News and events

36 North

Collecting samples of water onboard the RRS Charles Darwin.
Collecting samples of water onboard the RRS Charles Darwin. ©

30 January 2006

The 36 North programme data management pages are now available.

The 36 North programme is an effort to investigate and understand the influences on global climate regulation, with a focus on the current role of the North Atlantic subtropical gyre — a large, permanent, circular rotation of surface ocean water.

Alex Gardiner is the BODC coordinator for this programme. He will work closely with the 36 North scientists and will be responsible for the data which were collected onboard the RRS Charles Darwin in spring 2005.

This 45 day cruise across the 36 North section of the Atlantic Ocean collected measurements every 50 km. Instruments were lowered through the water column sampling data from surface waters to the ocean floor. At each station physical properties such as water velocity, temperature and salinity were obtained and a variety of biological and chemical samples were collected.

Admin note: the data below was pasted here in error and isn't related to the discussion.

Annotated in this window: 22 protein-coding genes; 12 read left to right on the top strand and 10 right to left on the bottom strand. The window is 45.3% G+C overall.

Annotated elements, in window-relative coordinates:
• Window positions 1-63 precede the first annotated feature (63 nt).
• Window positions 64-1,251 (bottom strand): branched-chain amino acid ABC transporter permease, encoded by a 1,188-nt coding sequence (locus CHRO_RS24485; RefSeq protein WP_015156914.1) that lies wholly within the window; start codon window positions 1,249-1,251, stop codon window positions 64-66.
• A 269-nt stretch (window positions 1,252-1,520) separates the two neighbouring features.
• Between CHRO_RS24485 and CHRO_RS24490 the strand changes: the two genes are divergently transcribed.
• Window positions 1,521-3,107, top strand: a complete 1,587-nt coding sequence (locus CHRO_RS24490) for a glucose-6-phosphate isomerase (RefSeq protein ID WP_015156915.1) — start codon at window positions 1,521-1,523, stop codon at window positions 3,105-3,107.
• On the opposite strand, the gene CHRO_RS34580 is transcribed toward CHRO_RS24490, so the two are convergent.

These data will be compared to measurements collected during similar cruises in 1981 and 2004. This information will improve our understanding of how the ocean is warming over the last two decades, how phytoplankton grow and how the oceans uptake Carbon dioxide.

The project is funded by a NERC consortium grant and brings together oceanographers from UK universities and institutes.


Related BODC pages

More news and events       Atlantic Meridional Transect (AMT)
36 North data management at BODC       World Ocean Circulation Experiment (WOCE)
Rapid Climate Change (RAPID)        

Related external links

Official 36 North web site